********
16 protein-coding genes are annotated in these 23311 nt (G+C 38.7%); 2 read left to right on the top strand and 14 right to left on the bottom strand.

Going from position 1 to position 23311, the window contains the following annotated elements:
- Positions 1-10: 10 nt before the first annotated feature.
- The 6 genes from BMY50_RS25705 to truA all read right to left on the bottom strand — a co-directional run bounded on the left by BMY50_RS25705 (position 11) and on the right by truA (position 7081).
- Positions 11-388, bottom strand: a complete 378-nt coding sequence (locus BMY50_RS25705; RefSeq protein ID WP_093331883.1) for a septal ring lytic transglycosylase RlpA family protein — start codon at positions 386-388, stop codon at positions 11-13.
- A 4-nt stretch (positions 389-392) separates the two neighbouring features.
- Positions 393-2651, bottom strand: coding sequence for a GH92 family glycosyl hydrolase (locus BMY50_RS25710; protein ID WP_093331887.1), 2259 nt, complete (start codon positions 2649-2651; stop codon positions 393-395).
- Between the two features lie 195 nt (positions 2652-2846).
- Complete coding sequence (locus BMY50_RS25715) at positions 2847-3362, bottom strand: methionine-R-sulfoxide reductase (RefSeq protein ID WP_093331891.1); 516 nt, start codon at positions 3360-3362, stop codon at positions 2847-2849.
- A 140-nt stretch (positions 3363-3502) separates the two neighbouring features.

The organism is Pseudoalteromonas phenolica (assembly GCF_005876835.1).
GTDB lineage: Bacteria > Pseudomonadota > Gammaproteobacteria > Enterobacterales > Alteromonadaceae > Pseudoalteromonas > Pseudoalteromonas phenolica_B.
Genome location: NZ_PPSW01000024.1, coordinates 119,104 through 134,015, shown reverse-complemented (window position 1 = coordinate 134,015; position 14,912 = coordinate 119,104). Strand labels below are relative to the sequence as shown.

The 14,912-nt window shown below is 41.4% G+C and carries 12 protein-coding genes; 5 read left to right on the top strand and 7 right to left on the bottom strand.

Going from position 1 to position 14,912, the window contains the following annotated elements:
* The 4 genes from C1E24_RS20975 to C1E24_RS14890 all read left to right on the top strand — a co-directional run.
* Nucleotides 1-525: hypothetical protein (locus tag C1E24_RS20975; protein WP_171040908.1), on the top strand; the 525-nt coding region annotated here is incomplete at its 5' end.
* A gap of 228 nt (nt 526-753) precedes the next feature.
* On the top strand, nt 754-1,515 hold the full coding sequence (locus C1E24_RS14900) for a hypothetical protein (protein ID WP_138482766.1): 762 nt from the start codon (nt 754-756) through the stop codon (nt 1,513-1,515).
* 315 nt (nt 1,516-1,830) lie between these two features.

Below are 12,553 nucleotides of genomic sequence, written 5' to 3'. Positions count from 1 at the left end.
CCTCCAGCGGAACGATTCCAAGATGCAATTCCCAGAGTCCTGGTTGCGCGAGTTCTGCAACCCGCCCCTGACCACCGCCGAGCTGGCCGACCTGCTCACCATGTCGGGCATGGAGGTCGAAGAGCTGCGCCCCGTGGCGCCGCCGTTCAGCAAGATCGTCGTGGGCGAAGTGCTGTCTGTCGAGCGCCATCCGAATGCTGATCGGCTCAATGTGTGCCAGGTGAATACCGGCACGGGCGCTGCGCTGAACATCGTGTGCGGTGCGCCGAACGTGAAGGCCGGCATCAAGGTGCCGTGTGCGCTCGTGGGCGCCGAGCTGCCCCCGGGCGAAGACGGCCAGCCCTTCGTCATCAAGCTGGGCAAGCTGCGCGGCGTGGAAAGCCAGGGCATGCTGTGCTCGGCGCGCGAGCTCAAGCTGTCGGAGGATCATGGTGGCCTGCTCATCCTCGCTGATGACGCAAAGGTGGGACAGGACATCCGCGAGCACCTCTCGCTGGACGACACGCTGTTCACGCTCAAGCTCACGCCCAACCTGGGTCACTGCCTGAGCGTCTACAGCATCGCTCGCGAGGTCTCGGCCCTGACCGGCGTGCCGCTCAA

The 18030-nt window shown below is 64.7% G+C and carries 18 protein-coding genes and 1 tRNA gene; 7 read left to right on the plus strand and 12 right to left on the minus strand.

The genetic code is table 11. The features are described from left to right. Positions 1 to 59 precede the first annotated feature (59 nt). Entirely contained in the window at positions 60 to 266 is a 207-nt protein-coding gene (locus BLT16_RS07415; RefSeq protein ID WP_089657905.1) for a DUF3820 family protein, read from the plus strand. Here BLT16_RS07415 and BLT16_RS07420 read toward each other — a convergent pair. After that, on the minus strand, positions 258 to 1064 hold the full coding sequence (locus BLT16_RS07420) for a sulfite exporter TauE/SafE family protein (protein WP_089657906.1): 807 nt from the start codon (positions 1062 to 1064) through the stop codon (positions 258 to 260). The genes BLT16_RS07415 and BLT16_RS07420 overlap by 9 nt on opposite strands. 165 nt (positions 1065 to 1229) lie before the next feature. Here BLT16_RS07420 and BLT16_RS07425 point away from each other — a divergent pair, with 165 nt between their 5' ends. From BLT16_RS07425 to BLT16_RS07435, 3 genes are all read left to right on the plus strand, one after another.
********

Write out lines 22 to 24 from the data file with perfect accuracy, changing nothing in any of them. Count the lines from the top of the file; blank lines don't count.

CCTCCAGCGGAACGATTCCAAGATGCAATTCCCAGAGTCCTGGTTGCGCGAGTTCTGCAACCCGCCCCTGACCACCGCCGAGCTGGCCGACCTGCTCACCATGTCGGGCATGGAGGTCGAAGAGCTGCGCCCCGTGGCGCCGCCGTTCAGCAAGATCGTCGTGGGCGAAGTGCTGTCTGTCGAGCGCCATCCGAATGCTGATCGGCTCAATGTGTGCCAGGTGAATACCGGCACGGGCGCTGCGCTGAACATCGTGTGCGGTGCGCCGAACGTGAAGGCCGGCATCAAGGTGCCGTGTGCGCTCGTGGGCGCCGAGCTGCCCCCGGGCGAAGACGGCCAGCCCTTCGTCATCAAGCTGGGCAAGCTGCGCGGCGTGGAAAGCCAGGGCATGCTGTGCTCGGCGCGCGAGCTCAAGCTGTCGGAGGATCATGGTGGCCTGCTCATCCTCGCTGATGACGCAAAGGTGGGACAGGACATCCGCGAGCACCTCTCGCTGGACGACACGCTGTTCACGCTCAAGCTCACGCCCAACCTGGGTCACTGCCTGAGCGTCTACAGCATCGCTCGCGAGGTCTCGGCCCTGACCGGCGTGCCGCTCAA

The 18030-nt window shown below is 64.7% G+C and carries 18 protein-coding genes and 1 tRNA gene; 7 read left to right on the plus strand and 12 right to left on the minus strand.

The genetic code is table 11. The features are described from left to right. Positions 1 to 59 precede the first annotated feature (59 nt). Entirely contained in the window at positions 60 to 266 is a 207-nt protein-coding gene (locus BLT16_RS07415; RefSeq protein ID WP_089657905.1) for a DUF3820 family protein, read from the plus strand. Here BLT16_RS07415 and BLT16_RS07420 read toward each other — a convergent pair. After that, on the minus strand, positions 258 to 1064 hold the full coding sequence (locus BLT16_RS07420) for a sulfite exporter TauE/SafE family protein (protein WP_089657906.1): 807 nt from the start codon (positions 1062 to 1064) through the stop codon (positions 258 to 260). The genes BLT16_RS07415 and BLT16_RS07420 overlap by 9 nt on opposite strands. 165 nt (positions 1065 to 1229) lie before the next feature. Here BLT16_RS07420 and BLT16_RS07425 point away from each other — a divergent pair, with 165 nt between their 5' ends. From BLT16_RS07425 to BLT16_RS07435, 3 genes are all read left to right on the plus strand, one after another.